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Weekly Economic Briefing
Animal spirits returning?
14 February 2017
Will we see broad-based capex rebound in 2017? This is a question vexing most investors following years of weak investment in both EM and DM economies. Indeed, most indicators are now pointing to an improvement among G3 economies. Non-residential capex in the US began to improve in Q4 2016 and appears poised to continue as the tech cycle advances and energy sector investment recovers in line with improving commodity prices. The unwind of the commodity cycle over the past three years was one of the key causes of weak capex, both in DM and EM (see Chart 1); now with oil prices recovering, energy-related capex is set to recover. In addition, outside of commodity sectors, the corporate profit outlook has broadly improved. Global corporate earnings troughed in H1 2016 and we expect earnings to progressively accelerate this year. As a result, business confidence is rising and capex intentions are improving. It’s not just in the US: improving capital goods data in Germany and Japan suggest that both domestic and foreign capex have picked up. In emerging markets the picture is more nuanced, with countries at different stages of the capex cycle. Higher oil prices will boost capex in Russia and other oil producers after years of below trend growth; Chinese investment will likely turn down after a recent surge; and India is still suffering from weak balance sheets.
A rebound in G3 capex is particularly important for sustaining the nascent global trade recovery and reversing the trend of slow productivity growth. Because investment is the more trade-intensive component of aggregate demand, a DM capex recovery is critical for EM, particularly Asian economies. According to the IMF, slowing fixed investment, primarily out of DM, was responsible for three-quarters of real import decline in 2012-15. A key question, though, is whether this level of confidence in future growth and earnings can be maintained given the uncertainty around policy outcomes in the US, elections in Europe, and Chinese growth. Expectations of corporate tax cuts, deregulation, and fiscal stimulus have spurred renewed confidence in the US business outlook; should difficulties arise in implementing these policy goals, the nascent capex recovery could be stymied before it gathers any momentum.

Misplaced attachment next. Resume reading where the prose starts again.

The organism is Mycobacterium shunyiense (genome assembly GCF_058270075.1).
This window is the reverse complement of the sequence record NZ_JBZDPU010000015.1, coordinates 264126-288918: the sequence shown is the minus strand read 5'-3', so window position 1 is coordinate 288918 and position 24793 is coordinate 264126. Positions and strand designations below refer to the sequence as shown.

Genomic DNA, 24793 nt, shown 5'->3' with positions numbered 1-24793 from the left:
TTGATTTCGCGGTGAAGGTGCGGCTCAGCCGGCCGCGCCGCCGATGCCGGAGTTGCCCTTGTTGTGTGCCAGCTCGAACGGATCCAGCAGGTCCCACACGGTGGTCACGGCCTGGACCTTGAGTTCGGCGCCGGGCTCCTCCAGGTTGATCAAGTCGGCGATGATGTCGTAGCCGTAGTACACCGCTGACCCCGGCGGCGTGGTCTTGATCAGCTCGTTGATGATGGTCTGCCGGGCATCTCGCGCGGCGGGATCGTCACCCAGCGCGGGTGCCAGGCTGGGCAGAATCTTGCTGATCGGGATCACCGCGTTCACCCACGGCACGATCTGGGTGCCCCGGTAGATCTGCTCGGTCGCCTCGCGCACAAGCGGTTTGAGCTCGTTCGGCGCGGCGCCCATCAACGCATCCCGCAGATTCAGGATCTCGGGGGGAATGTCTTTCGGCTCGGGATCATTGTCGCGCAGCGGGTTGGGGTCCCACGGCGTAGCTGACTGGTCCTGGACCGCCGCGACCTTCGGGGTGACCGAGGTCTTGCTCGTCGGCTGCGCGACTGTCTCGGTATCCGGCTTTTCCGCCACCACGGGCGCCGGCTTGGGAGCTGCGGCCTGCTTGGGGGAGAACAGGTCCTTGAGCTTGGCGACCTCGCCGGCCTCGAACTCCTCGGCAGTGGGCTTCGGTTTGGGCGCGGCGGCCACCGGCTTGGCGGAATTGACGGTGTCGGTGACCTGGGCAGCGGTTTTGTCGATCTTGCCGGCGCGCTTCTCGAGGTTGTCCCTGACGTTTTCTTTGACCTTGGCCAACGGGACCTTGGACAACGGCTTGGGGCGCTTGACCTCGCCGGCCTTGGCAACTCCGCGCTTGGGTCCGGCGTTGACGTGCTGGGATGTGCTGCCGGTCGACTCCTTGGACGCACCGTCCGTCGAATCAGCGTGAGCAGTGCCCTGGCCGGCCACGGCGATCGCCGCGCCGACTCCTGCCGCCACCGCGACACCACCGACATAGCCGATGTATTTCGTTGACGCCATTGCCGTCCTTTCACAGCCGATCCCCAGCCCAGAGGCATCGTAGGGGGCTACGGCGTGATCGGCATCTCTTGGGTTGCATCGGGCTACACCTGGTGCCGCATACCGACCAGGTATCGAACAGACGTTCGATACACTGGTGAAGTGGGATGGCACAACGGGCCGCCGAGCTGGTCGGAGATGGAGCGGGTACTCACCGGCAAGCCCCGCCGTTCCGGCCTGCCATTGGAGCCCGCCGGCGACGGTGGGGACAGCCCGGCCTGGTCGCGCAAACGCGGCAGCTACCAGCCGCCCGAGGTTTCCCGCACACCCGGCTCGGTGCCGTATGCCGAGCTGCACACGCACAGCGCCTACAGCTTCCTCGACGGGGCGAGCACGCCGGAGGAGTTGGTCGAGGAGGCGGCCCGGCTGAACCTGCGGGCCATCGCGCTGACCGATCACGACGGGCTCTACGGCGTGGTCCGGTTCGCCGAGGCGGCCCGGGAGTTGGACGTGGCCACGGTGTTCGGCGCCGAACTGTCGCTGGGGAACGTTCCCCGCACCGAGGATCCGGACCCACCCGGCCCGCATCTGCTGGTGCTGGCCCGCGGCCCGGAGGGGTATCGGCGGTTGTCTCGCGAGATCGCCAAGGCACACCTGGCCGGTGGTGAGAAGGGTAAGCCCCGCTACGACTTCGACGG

The views and conclusions expressed in this communication are for general interest only and should not be taken as investment advice or as an invitation to purchase or sell any specific security.
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